Integrating Approaches to Privacy Across the Research Lifecycle: When Is Information Purely Public?

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Integrating Approaches to Privacy Across the Research Lifecycle: When Is Information Purely Public?

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Title: Integrating Approaches to Privacy Across the Research Lifecycle: When Is Information Purely Public?
Author: Gasser, Urs; O’Brien, David; Ullman, Jonathan; Altman, Micah; Bar-sinai, Michael; Nissim, Kobbi; Vadhan, Salil P.; Wojcik, Michael John; Wood, Alexandra B

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Citation: David R. O’Brien, Jonathan Ullman, Micah Altman, Urs Gasser, Michael Bar-Sinai, Kobbi Nissim, Salil Vadhan, Michael John Wojcik & Alexandra Wood, Integrating Approaches to Privacy Across the Research Lifecycle: When Is Information Purely Public? (Berkman Center Research Publication No. 2015-7, Mar. 29, 2015).
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Abstract: On September 24-25, 2013, the Privacy Tools for Sharing Research Data project at Harvard University held a workshop titled "Integrating Approaches to Privacy across the Research Data Lifecycle." Over forty leading experts in computer science, statistics, law, policy, and social science research convened to discuss the state of the art in data privacy research. The resulting conversations centered on the emerging tools and approaches from the participants’ various disciplines and how they should be integrated in the context of real-world use cases that involve the management of confidential research data.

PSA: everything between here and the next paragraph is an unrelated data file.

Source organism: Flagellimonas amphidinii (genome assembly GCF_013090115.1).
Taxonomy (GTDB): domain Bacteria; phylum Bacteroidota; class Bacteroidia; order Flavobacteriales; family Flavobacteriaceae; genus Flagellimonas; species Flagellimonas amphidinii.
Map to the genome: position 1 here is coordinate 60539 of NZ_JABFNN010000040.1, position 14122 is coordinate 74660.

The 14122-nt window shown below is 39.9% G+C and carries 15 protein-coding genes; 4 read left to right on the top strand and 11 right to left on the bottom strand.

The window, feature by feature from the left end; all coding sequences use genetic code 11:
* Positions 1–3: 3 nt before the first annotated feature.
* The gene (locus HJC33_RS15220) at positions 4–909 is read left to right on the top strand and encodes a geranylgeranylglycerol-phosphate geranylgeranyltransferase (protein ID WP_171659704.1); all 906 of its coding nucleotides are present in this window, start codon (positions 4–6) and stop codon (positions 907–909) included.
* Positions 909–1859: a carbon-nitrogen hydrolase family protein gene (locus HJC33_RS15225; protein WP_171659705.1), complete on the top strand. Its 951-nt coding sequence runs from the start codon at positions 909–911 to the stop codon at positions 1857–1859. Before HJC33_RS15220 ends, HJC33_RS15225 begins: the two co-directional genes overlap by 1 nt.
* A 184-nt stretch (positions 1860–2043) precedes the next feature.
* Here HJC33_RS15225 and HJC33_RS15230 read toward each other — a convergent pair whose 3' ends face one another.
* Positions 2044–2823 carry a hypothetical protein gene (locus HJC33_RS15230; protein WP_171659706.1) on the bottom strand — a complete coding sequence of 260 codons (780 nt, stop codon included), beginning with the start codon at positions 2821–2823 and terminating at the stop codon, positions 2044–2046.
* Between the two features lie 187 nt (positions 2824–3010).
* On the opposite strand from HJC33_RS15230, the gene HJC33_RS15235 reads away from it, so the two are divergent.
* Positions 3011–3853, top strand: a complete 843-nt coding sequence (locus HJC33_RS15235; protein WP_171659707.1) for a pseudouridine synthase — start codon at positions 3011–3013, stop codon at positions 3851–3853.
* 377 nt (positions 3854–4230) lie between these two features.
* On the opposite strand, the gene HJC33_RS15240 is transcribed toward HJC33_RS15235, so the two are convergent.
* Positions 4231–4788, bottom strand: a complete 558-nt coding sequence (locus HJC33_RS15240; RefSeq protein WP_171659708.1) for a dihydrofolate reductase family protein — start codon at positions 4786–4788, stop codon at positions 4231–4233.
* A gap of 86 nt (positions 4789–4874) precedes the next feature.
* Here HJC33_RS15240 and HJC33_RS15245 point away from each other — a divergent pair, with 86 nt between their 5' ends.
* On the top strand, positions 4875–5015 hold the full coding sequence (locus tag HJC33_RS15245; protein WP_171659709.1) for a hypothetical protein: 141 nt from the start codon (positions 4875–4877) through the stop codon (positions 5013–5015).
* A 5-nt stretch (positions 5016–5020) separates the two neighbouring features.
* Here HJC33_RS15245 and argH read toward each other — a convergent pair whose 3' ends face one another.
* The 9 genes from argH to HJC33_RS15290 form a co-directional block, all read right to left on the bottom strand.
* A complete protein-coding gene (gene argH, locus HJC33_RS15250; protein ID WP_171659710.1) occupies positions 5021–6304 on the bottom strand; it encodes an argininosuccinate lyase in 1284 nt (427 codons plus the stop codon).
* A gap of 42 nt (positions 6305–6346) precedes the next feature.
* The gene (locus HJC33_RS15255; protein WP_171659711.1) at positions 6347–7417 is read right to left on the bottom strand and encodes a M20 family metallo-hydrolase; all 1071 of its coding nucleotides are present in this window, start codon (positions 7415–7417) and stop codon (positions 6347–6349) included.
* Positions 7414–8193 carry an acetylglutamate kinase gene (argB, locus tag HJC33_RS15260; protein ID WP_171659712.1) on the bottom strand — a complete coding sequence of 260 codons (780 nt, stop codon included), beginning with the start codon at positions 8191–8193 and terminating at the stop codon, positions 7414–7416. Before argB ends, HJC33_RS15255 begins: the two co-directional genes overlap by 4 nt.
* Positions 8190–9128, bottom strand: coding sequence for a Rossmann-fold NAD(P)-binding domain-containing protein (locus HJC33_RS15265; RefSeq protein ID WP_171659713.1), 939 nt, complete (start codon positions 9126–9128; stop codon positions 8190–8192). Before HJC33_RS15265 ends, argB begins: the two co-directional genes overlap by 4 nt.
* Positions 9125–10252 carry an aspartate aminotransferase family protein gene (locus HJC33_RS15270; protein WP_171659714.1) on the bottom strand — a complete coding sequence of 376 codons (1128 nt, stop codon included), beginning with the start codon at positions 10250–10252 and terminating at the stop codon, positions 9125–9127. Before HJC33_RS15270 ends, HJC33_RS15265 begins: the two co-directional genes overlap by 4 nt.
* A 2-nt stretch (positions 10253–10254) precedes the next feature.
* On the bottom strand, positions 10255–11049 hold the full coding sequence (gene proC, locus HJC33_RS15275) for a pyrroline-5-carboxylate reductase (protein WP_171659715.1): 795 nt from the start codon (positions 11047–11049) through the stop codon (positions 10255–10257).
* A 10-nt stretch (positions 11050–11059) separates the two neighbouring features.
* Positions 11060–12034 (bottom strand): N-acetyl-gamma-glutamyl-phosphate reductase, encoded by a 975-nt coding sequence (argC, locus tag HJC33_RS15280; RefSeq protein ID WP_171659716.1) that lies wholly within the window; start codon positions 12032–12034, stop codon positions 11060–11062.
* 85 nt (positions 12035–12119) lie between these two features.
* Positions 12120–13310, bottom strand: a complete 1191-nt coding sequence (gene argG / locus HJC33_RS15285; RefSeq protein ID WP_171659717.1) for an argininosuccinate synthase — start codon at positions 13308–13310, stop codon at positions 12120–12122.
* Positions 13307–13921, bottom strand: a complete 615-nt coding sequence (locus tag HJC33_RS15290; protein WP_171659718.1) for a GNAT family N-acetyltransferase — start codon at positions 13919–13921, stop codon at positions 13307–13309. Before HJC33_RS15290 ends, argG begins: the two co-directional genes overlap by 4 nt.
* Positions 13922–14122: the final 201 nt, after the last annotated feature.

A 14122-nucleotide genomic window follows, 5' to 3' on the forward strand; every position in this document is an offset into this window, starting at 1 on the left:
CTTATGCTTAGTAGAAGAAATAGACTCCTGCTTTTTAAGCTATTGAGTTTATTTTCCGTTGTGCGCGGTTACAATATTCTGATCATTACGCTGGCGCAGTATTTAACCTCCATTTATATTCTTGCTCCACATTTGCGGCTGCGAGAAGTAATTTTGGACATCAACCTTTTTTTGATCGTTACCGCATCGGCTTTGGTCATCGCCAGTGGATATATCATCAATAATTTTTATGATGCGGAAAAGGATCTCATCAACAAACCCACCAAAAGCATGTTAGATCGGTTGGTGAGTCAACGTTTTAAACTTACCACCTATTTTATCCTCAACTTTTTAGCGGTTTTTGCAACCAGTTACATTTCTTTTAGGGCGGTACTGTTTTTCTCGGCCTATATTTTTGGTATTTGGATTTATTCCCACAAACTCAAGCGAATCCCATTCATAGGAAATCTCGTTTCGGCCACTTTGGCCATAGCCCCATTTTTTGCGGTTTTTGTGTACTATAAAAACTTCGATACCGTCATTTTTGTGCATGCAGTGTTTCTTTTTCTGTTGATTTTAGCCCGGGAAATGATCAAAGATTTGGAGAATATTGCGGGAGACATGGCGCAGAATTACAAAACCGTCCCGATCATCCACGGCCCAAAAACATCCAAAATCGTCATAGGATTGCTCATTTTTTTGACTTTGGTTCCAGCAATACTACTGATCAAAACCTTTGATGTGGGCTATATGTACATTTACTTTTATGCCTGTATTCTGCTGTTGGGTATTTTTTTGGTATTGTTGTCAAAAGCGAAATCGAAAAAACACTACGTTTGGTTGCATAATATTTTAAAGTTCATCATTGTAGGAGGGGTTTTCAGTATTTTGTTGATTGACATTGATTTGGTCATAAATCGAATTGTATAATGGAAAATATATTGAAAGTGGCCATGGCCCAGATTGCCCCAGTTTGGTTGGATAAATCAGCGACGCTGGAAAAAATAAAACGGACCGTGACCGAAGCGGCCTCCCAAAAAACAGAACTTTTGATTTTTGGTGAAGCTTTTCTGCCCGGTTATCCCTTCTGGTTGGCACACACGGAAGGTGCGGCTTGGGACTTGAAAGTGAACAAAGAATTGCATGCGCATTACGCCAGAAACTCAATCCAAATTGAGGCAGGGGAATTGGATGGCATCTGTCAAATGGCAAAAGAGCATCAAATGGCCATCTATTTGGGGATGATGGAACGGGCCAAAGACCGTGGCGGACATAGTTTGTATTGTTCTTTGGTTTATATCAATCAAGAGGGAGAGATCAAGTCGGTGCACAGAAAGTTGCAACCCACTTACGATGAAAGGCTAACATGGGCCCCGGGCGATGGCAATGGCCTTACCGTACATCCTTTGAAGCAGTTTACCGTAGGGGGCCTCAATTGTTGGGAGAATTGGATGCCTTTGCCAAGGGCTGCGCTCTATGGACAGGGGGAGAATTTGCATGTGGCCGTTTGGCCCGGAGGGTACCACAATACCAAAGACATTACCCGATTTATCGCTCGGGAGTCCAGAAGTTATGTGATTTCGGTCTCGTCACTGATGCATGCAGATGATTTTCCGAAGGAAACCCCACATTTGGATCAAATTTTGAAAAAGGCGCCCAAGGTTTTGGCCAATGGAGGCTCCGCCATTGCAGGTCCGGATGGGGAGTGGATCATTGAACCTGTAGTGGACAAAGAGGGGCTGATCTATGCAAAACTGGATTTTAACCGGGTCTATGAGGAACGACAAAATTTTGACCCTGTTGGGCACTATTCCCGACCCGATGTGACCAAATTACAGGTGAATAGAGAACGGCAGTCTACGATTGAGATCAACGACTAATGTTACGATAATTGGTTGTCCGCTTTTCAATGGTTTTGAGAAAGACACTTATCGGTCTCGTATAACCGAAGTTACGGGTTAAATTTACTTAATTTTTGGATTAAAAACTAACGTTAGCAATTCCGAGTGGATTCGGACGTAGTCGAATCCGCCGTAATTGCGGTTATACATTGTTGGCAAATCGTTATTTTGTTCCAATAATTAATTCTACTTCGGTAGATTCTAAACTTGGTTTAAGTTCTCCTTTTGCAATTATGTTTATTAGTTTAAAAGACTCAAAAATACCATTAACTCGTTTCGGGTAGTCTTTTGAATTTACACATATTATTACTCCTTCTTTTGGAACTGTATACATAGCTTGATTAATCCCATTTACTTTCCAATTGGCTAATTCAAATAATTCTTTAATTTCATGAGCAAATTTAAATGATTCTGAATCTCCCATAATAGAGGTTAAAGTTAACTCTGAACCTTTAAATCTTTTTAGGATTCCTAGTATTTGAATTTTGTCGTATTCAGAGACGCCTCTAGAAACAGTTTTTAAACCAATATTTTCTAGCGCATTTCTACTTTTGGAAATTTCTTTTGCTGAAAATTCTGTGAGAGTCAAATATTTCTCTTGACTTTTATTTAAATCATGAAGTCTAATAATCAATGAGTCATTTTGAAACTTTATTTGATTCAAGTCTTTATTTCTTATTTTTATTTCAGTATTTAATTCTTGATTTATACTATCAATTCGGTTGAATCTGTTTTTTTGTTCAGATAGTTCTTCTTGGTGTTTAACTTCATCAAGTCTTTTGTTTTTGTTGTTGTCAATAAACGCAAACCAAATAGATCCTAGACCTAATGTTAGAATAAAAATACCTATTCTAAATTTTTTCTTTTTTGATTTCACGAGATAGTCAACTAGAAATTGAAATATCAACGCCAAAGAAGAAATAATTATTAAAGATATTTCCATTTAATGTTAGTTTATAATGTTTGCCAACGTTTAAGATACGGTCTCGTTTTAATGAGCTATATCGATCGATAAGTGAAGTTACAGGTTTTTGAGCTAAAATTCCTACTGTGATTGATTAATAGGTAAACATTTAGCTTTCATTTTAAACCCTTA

Researchers are increasingly obtaining data from social networking websites, publicly-placed sensors, government records and other public sources. Much of this information appears public, at least to first impressions, and it is capable of being used in research for a wide variety of purposes with seemingly minimal legal restrictions. The insights about human behaviors we may gain from research that uses this data are promising. However, members of the research community are questioning the ethics of these practices, and at the heart of the matter are some difficult questions about the boundaries between public and private information. This workshop report, the second in a series, identifies selected questions and explores issues around the meaning of “public” in the context of using data about individuals for research purposes.
Other Sources: http://ssrn.com/abstract=2586158
Terms of Use: This article is made available under the terms and conditions applicable to Open Access Policy Articles, as set forth at http://nrs.harvard.edu/urn-3:HUL.InstRepos:dash.current.terms-of-use#OAP
Citable link to this page: http://nrs.harvard.edu/urn-3:HUL.InstRepos:16140637
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